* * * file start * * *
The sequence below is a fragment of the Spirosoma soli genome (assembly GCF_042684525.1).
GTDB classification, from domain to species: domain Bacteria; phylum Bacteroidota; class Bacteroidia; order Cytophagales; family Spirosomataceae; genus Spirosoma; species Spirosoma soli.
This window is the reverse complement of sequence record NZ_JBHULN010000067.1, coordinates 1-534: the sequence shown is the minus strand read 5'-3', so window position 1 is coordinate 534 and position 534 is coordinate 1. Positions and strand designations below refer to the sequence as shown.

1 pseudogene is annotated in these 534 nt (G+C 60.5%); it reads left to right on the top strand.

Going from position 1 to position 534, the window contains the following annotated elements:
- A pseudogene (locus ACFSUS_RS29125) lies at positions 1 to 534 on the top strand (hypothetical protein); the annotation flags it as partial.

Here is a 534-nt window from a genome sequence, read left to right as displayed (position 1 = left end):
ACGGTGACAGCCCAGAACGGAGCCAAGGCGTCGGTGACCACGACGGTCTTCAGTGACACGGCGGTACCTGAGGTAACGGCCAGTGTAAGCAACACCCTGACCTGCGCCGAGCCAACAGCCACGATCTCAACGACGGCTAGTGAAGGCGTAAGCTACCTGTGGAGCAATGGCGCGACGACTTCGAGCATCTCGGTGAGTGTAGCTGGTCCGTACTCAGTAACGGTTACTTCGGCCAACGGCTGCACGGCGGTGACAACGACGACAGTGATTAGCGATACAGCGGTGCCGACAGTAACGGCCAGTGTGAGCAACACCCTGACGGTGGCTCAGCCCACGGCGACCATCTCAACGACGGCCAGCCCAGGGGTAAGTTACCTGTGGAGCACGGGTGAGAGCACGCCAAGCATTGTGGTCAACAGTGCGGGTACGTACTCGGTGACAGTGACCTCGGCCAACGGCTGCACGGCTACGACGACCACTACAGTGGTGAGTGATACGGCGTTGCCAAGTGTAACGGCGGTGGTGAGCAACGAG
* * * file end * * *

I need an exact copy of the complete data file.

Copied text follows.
The sequence below is a fragment of the Spirosoma soli genome (assembly GCF_042684525.1).
GTDB classification, from domain to species: domain Bacteria; phylum Bacteroidota; class Bacteroidia; order Cytophagales; family Spirosomataceae; genus Spirosoma; species Spirosoma soli.
This window is the reverse complement of sequence record NZ_JBHULN010000067.1, coordinates 1-534: the sequence shown is the minus strand read 5'-3', so window position 1 is coordinate 534 and position 534 is coordinate 1. Positions and strand designations below refer to the sequence as shown.

1 pseudogene is annotated in these 534 nt (G+C 60.5%); it reads left to right on the top strand.

Going from position 1 to position 534, the window contains the following annotated elements:
- A pseudogene (locus ACFSUS_RS29125) lies at positions 1 to 534 on the top strand (hypothetical protein); the annotation flags it as partial.

Here is a 534-nt window from a genome sequence, read left to right as displayed (position 1 = left end):
ACGGTGACAGCCCAGAACGGAGCCAAGGCGTCGGTGACCACGACGGTCTTCAGTGACACGGCGGTACCTGAGGTAACGGCCAGTGTAAGCAACACCCTGACCTGCGCCGAGCCAACAGCCACGATCTCAACGACGGCTAGTGAAGGCGTAAGCTACCTGTGGAGCAATGGCGCGACGACTTCGAGCATCTCGGTGAGTGTAGCTGGTCCGTACTCAGTAACGGTTACTTCGGCCAACGGCTGCACGGCGGTGACAACGACGACAGTGATTAGCGATACAGCGGTGCCGACAGTAACGGCCAGTGTGAGCAACACCCTGACGGTGGCTCAGCCCACGGCGACCATCTCAACGACGGCCAGCCCAGGGGTAAGTTACCTGTGGAGCACGGGTGAGAGCACGCCAAGCATTGTGGTCAACAGTGCGGGTACGTACTCGGTGACAGTGACCTCGGCCAACGGCTGCACGGCTACGACGACCACTACAGTGGTGAGTGATACGGCGTTGCCAAGTGTAACGGCGGTGGTGAGCAACGAG